• have any other conditions that prevent your study team taking more blood samples or biopsies

Trial design

The researchers are looking for up to 6,000 patients to take part in the UK.

Please note – The researchers might not find gene changes in your cancer. And if they do, it might not mean there is a suitable phase 1 study for you to take part in. All samples help researchers learn more about cancer. They aim to use this information to help improve treatment in the future.

Everyone taking part
Researchers look at everyone’s blood samples in the laboratory. They look for genetic characteristics of the cancer and possible reasons why the cancer has developed. They do this by looking for circulating tumour DNA Open a glossary item (ctDNA) or for cancer cells in the bloodstream.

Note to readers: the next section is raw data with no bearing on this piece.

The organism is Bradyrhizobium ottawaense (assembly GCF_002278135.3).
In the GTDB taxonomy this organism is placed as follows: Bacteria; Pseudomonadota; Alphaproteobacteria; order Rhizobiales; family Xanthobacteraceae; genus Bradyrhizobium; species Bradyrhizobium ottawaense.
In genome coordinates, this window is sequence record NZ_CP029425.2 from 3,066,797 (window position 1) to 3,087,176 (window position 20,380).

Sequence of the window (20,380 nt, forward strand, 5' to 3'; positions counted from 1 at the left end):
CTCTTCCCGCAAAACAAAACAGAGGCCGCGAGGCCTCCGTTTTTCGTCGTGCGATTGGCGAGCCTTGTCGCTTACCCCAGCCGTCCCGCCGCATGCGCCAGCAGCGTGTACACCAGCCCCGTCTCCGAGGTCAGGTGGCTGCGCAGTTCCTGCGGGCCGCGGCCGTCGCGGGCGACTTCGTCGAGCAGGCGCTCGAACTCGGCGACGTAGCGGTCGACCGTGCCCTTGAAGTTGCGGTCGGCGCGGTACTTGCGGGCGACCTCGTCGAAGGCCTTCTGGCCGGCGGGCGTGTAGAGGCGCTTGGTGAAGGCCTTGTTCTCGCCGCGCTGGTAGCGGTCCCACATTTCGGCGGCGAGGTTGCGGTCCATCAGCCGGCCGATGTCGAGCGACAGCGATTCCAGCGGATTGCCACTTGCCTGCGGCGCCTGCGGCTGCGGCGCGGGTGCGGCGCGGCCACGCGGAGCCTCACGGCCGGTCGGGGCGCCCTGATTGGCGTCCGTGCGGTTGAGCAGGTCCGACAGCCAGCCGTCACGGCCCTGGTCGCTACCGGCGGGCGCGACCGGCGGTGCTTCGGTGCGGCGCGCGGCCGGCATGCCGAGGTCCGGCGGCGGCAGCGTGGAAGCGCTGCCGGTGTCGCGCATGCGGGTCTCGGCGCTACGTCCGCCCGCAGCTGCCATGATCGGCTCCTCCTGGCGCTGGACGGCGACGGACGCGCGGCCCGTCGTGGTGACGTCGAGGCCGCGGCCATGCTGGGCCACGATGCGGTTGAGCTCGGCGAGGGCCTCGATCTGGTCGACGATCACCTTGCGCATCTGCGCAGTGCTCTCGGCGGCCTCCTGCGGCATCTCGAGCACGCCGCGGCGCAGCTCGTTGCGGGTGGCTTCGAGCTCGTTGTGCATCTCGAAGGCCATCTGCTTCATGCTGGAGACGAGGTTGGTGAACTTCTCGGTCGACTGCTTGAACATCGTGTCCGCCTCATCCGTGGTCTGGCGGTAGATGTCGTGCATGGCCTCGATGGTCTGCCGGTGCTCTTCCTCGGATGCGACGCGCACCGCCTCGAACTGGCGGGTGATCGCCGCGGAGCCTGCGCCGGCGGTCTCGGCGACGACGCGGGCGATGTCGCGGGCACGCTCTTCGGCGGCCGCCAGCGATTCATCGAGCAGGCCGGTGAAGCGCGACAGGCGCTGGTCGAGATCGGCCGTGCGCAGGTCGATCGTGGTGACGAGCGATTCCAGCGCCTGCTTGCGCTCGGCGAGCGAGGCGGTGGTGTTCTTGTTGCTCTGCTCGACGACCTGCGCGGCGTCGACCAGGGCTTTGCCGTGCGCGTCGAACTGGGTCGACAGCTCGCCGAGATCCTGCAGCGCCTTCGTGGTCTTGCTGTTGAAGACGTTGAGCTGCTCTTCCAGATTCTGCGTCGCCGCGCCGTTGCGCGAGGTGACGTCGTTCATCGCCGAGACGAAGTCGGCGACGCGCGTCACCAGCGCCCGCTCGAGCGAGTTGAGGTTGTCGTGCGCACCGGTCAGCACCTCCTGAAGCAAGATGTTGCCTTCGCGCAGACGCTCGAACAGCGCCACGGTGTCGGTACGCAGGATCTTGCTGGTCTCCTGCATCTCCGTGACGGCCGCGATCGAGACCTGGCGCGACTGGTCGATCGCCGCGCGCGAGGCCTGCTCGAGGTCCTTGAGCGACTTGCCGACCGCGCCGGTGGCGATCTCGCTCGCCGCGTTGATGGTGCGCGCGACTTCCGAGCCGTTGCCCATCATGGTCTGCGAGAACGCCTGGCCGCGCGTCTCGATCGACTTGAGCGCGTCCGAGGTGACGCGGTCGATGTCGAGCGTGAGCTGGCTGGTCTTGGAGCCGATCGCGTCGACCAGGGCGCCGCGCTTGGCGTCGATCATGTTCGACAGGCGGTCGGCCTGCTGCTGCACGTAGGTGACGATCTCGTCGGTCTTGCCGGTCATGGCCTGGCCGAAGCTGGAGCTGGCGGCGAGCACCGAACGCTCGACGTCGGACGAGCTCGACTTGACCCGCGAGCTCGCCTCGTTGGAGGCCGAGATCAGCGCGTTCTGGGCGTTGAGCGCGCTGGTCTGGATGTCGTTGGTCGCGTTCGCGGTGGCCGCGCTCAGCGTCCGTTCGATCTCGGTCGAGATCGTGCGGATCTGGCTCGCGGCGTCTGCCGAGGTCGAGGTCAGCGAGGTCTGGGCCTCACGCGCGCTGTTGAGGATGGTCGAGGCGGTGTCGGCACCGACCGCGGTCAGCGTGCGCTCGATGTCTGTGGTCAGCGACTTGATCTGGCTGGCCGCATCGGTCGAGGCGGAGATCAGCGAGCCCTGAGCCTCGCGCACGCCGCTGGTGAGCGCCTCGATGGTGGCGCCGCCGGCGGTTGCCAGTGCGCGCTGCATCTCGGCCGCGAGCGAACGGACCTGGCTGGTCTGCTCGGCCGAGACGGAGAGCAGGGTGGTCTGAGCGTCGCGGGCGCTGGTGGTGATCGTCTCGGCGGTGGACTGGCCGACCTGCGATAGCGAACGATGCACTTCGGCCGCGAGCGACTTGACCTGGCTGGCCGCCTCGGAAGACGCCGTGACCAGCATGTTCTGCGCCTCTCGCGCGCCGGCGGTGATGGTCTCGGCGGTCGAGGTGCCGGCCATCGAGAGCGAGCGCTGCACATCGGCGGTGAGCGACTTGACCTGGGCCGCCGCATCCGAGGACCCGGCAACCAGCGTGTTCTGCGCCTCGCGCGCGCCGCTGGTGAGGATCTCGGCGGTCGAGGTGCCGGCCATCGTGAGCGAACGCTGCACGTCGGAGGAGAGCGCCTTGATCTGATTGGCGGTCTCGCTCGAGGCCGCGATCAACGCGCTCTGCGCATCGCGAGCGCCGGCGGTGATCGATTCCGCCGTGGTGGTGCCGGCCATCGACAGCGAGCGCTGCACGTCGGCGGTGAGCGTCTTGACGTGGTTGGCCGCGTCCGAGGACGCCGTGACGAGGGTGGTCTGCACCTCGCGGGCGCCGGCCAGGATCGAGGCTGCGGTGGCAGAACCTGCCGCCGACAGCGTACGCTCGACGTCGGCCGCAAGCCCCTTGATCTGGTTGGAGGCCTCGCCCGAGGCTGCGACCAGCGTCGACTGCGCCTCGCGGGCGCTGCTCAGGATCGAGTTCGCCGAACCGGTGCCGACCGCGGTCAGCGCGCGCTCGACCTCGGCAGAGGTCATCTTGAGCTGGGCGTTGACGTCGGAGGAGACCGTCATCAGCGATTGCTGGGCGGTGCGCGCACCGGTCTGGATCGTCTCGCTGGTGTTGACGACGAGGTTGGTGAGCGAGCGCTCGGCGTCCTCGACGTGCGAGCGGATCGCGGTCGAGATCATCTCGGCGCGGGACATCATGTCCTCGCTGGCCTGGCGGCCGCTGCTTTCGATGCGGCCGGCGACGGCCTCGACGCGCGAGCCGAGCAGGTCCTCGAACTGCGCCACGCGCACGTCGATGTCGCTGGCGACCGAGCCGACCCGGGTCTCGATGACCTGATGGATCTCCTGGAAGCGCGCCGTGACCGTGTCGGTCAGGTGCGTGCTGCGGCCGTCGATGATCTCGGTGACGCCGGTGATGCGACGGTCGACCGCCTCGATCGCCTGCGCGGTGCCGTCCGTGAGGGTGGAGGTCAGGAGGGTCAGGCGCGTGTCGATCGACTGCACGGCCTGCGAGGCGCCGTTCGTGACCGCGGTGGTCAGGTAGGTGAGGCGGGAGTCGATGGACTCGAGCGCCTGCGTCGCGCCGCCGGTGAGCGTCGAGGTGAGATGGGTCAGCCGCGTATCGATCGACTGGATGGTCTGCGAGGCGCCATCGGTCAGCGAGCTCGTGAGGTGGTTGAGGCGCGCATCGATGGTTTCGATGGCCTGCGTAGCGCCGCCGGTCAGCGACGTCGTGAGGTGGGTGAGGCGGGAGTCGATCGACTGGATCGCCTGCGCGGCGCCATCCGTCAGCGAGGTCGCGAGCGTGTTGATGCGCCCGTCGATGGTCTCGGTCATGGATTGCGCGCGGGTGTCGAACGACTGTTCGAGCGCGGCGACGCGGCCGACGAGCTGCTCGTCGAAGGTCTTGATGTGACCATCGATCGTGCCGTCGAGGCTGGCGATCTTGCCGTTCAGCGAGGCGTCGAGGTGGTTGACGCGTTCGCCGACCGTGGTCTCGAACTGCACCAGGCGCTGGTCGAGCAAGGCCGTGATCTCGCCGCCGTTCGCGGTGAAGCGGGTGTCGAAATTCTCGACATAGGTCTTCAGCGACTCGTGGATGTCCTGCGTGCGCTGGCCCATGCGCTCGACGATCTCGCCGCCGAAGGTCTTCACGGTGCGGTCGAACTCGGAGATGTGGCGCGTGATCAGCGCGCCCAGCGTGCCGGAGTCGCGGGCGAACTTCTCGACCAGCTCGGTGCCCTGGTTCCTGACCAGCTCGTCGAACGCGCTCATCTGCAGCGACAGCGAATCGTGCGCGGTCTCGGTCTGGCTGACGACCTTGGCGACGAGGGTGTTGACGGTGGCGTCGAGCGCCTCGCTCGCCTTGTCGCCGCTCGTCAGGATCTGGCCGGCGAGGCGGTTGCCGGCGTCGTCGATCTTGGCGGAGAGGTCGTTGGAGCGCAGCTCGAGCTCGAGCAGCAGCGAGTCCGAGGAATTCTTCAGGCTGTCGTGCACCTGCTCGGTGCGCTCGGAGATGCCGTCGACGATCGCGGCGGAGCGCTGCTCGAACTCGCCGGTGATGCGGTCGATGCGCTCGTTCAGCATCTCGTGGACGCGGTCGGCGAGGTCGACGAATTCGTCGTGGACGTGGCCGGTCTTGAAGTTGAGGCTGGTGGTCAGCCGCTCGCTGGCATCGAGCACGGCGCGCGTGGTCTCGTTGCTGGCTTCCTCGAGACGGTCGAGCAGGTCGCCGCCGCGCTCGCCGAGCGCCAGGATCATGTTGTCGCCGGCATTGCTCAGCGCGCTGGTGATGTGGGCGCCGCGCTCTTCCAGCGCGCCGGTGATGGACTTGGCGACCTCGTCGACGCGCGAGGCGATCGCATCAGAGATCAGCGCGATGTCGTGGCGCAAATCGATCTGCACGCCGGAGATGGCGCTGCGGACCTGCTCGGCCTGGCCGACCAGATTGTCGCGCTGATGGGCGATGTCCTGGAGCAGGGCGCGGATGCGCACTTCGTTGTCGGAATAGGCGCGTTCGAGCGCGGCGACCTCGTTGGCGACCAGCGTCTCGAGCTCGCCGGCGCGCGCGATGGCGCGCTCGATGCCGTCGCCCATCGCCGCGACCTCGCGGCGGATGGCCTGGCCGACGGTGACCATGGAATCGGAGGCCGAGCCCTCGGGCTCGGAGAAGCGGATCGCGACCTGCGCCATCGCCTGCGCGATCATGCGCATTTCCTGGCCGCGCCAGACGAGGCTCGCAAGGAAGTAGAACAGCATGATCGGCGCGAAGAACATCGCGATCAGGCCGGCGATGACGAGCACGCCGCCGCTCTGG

The study team might also look at a tissue sample from your previous biopsy, a new biopsy or surgery. This might be because either:

  • not enough circulating tumour DNA can be found in the blood sample or
  • no genetic faults are found in the blood sample

Genetic changes
If genetic faults (mutations Open a glossary item) are found, a team of experts look at the results closely. This is to decide if the mutation is relevant based on the information that we know about cancer already.

The study team will let you know if they find changes that could affect your current cancer care.

The study team also look for a suitable phase 1 clinical trial that you may be able to join. You might need to travel to take part in the phase 1 trial, but the team will take where you live into account.

No genetic changes
Your doctor will talk to you about different treatment options if no relevant genetic changes are found. You won’t be matched with a phase 1 clinical trial.

Samples for research
The study team take blood samples when you join the study. This is to look at your healthy DNA and DNA from your cancer cells. The team try to do blood tests at the same time as any routine blood tests at your clinic appointments.